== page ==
Oil price stabilized: Iraq and Libya join in production cuts

 

Saudi oil production cuts

The rare unity of Arab nations with Saudi Arabia at its nucleus appears to be helping the latter in its determination to cut the crude oil output to compensate for the loss of revenues during the past few months.

Both Iraq and Libya confirmed that they will cut down the output for January and February, mimicking what Saudis did: not only did Saudi Arabia cut the oil output by 1 million barrels per day, but also raised the crude oil price for Asia, something that didn’t go down very well with the key players in the region.

For example, the Indian petroleum minister took a swipe at Saudi Arabia saying he didn’t understand the logic behind such a move; during the height of the pandemic, however, Saudis reduced the price of crude oil for the region, to help them out, when their respective economies were suffering.

Since India buys most of its oil from Iraq, the latest move by Iraq with the blessings of the Saudis, may not go down well with New Delhi, as the Indian economy has suffered the worst setback in 70 years; when the country relies on the oil imports for 80% of its domestic needs, the rising oil price at a critical time will have far-reaching consequences for the nation.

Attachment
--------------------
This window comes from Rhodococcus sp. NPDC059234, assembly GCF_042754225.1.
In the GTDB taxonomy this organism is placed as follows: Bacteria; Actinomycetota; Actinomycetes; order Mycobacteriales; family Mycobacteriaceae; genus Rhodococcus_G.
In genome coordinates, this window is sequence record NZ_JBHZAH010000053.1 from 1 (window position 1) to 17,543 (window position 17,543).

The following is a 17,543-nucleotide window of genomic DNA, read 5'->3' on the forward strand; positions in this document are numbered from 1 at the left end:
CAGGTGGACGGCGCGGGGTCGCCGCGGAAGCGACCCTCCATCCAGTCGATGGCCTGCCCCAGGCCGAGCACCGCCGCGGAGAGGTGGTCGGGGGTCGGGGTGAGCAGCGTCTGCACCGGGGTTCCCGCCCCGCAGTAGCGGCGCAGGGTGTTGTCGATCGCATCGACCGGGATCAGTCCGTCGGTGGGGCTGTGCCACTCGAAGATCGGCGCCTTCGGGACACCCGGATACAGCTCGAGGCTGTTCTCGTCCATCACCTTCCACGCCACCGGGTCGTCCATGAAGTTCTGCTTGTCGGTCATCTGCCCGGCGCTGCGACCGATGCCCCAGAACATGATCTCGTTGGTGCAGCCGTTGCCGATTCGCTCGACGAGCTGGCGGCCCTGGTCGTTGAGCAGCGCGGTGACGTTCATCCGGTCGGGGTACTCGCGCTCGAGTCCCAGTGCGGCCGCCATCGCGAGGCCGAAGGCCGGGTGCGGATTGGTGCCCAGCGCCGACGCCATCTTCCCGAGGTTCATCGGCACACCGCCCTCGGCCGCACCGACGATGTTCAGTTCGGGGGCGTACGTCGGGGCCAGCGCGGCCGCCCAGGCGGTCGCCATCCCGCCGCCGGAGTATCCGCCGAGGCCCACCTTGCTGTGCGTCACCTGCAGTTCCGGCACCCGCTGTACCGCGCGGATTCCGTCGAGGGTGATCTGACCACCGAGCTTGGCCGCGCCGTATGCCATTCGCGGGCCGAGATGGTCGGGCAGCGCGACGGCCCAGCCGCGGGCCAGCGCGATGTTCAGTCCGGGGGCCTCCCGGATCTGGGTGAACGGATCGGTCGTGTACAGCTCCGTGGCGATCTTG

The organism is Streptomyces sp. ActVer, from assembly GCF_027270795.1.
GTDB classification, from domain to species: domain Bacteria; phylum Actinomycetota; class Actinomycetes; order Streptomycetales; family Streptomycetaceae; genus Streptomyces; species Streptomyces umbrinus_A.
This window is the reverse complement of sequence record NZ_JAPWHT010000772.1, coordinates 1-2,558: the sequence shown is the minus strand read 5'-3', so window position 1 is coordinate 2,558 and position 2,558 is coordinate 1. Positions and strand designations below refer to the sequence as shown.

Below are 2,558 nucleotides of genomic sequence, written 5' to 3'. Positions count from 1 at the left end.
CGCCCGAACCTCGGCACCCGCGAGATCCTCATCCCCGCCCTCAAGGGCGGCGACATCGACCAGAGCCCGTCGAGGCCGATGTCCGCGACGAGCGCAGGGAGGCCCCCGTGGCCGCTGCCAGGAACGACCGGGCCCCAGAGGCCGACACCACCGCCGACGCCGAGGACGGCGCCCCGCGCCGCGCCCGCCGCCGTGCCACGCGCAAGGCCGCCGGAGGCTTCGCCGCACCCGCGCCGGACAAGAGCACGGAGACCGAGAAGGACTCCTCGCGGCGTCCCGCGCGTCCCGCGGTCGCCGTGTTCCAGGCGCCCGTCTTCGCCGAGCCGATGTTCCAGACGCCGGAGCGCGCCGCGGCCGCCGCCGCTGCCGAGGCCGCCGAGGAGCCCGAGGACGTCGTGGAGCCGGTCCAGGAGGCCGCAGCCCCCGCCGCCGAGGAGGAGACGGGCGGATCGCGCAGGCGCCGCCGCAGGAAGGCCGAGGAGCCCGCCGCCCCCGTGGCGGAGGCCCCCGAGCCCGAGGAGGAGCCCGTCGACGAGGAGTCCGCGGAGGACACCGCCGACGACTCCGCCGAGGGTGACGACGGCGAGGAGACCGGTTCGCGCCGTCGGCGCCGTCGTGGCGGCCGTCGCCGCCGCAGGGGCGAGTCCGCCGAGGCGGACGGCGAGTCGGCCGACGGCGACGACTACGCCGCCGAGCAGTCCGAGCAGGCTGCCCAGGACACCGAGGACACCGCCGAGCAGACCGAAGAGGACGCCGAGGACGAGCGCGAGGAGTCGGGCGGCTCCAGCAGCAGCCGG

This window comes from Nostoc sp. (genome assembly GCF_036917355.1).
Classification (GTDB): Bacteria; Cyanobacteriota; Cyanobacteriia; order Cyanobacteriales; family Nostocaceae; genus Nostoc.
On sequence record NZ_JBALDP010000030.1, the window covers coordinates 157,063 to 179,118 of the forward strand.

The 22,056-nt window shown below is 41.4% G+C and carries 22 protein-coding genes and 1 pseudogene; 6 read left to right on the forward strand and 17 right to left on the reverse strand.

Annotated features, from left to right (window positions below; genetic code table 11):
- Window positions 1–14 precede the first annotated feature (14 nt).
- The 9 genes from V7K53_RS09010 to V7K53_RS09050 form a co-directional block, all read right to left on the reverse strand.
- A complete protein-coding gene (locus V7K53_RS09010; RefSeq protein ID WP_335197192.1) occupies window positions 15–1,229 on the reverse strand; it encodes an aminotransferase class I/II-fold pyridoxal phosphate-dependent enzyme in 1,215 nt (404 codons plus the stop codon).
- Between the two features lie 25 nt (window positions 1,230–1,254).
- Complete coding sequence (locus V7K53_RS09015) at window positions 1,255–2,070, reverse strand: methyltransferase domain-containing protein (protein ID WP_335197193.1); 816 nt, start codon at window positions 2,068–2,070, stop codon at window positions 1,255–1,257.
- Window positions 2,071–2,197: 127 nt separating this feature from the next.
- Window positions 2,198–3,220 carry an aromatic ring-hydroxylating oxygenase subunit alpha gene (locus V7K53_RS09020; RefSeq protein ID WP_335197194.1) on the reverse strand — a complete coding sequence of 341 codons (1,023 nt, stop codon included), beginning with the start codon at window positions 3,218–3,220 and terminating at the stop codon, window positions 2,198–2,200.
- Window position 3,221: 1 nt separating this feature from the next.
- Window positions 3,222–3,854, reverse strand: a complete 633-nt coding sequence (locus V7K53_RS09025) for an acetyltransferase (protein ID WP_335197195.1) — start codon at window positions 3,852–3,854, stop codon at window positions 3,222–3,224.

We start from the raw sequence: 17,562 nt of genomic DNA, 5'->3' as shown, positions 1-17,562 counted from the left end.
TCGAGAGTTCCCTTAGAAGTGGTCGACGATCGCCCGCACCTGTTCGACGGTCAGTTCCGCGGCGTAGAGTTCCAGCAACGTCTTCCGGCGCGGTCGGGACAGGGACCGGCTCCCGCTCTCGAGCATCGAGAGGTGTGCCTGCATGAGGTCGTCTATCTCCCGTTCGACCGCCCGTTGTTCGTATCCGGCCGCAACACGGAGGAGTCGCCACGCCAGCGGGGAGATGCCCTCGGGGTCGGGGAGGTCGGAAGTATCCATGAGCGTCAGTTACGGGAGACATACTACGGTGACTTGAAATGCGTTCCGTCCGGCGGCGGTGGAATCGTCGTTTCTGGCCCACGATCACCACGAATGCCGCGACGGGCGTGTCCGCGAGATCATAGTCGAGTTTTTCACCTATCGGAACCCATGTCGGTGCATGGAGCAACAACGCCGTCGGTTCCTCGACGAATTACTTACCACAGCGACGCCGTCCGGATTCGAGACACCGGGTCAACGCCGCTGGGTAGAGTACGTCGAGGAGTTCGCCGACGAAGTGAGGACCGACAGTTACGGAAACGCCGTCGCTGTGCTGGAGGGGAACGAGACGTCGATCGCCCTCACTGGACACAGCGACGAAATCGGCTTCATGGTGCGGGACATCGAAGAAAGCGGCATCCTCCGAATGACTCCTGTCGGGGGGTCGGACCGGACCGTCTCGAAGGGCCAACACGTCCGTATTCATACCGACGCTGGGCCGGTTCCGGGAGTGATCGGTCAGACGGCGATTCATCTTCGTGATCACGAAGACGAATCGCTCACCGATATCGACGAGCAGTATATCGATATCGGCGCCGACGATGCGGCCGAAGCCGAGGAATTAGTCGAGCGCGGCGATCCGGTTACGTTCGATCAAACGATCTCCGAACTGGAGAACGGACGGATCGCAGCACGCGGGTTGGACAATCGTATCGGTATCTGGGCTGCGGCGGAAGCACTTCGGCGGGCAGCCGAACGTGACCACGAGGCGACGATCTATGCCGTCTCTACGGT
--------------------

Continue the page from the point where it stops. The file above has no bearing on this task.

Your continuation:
Both China and India, two major consumers of crude oil in the world, went on a buying spree at the height of the pandemic, when the price of the commodity was at the rock bottom; the only stumbling block against the ambitious move was the dearth of storage facilities.

In this context, the key decision makers in Saudi Arabia and the UAE must have thought that they helped the two nations in question in their hour of need and time has come for them to generate some revenue when the conditions are conducive for it.

The Saudis never shied away from revealing the motive behind the cut in output; the consumers know it too.

On the other hand, it is in the middle of a budget deficit crisis and in order to address it, the Kingdom needs cash. The kingdom cannot have the cake and eat it, though.

At the same time, Saudi Arabia knows its arch rival in the region, Iran, is waiting in the wings to flood the markets with oil in order to compensate for its lost revenue for four years, when President Trump was at the helm of the US administration.

Moreover, the US shale producers are still on Saudi radar, as the latter is fully aware of ingenuity of the former when it comes to cutting down on production costs.

That may be the reason that Saudis announced the output cut only for February as a ‘wait and see strategy’ until the new US administration dusts off and gets on with the business.

The post-Covid-19 world is evolving fast and could take unexpected turns this year, as volatility is growing on many fronts. Saudis cannot turn a blind eye to it or ignore the reality, while stubbornly sticking to its positions indefinitely – as they used to do in the past.

 

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